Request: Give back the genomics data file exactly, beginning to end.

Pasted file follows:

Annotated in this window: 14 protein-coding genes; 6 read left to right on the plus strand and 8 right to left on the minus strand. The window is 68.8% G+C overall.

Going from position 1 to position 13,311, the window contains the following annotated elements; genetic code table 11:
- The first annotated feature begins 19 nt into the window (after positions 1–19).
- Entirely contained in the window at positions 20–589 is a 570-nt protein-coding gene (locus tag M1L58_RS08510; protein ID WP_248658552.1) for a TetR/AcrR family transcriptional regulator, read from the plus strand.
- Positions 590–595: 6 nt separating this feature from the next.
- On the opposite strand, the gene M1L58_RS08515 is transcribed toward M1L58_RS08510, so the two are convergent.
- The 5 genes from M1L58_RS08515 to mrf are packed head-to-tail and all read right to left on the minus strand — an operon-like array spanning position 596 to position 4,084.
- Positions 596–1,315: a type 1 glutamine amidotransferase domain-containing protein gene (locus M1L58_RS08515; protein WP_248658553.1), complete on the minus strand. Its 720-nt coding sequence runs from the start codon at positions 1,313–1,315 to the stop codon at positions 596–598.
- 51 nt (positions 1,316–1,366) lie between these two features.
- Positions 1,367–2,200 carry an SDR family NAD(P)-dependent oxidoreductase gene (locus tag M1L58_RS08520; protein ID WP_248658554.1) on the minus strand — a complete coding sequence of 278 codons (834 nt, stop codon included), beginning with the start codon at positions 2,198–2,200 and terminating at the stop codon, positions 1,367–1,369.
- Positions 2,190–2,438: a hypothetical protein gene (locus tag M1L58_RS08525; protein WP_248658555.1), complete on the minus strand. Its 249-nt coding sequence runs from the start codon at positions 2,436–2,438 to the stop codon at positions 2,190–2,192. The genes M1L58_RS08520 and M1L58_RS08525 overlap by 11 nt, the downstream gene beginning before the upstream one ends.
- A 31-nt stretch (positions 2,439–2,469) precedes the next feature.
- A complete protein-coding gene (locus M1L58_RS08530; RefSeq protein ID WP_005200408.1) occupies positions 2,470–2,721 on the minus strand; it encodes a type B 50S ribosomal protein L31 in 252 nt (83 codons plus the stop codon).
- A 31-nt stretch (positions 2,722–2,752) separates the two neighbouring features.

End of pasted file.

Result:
Annotated in this window: 14 protein-coding genes; 6 read left to right on the plus strand and 8 right to left on the minus strand. The window is 68.8% G+C overall.

Going from position 1 to position 13,311, the window contains the following annotated elements; genetic code table 11:
- The first annotated feature begins 19 nt into the window (after positions 1–19).
- Entirely contained in the window at positions 20–589 is a 570-nt protein-coding gene (locus tag M1L58_RS08510; protein ID WP_248658552.1) for a TetR/AcrR family transcriptional regulator, read from the plus strand.
- Positions 590–595: 6 nt separating this feature from the next.
- On the opposite strand, the gene M1L58_RS08515 is transcribed toward M1L58_RS08510, so the two are convergent.
- The 5 genes from M1L58_RS08515 to mrf are packed head-to-tail and all read right to left on the minus strand — an operon-like array spanning position 596 to position 4,084.
- Positions 596–1,315: a type 1 glutamine amidotransferase domain-containing protein gene (locus M1L58_RS08515; protein WP_248658553.1), complete on the minus strand. Its 720-nt coding sequence runs from the start codon at positions 1,313–1,315 to the stop codon at positions 596–598.
- 51 nt (positions 1,316–1,366) lie between these two features.
- Positions 1,367–2,200 carry an SDR family NAD(P)-dependent oxidoreductase gene (locus tag M1L58_RS08520; protein ID WP_248658554.1) on the minus strand — a complete coding sequence of 278 codons (834 nt, stop codon included), beginning with the start codon at positions 2,198–2,200 and terminating at the stop codon, positions 1,367–1,369.
- Positions 2,190–2,438: a hypothetical protein gene (locus tag M1L58_RS08525; protein WP_248658555.1), complete on the minus strand. Its 249-nt coding sequence runs from the start codon at positions 2,436–2,438 to the stop codon at positions 2,190–2,192. The genes M1L58_RS08520 and M1L58_RS08525 overlap by 11 nt, the downstream gene beginning before the upstream one ends.
- A 31-nt stretch (positions 2,439–2,469) precedes the next feature.
- A complete protein-coding gene (locus M1L58_RS08530; RefSeq protein ID WP_005200408.1) occupies positions 2,470–2,721 on the minus strand; it encodes a type B 50S ribosomal protein L31 in 252 nt (83 codons plus the stop codon).
- A 31-nt stretch (positions 2,722–2,752) separates the two neighbouring features.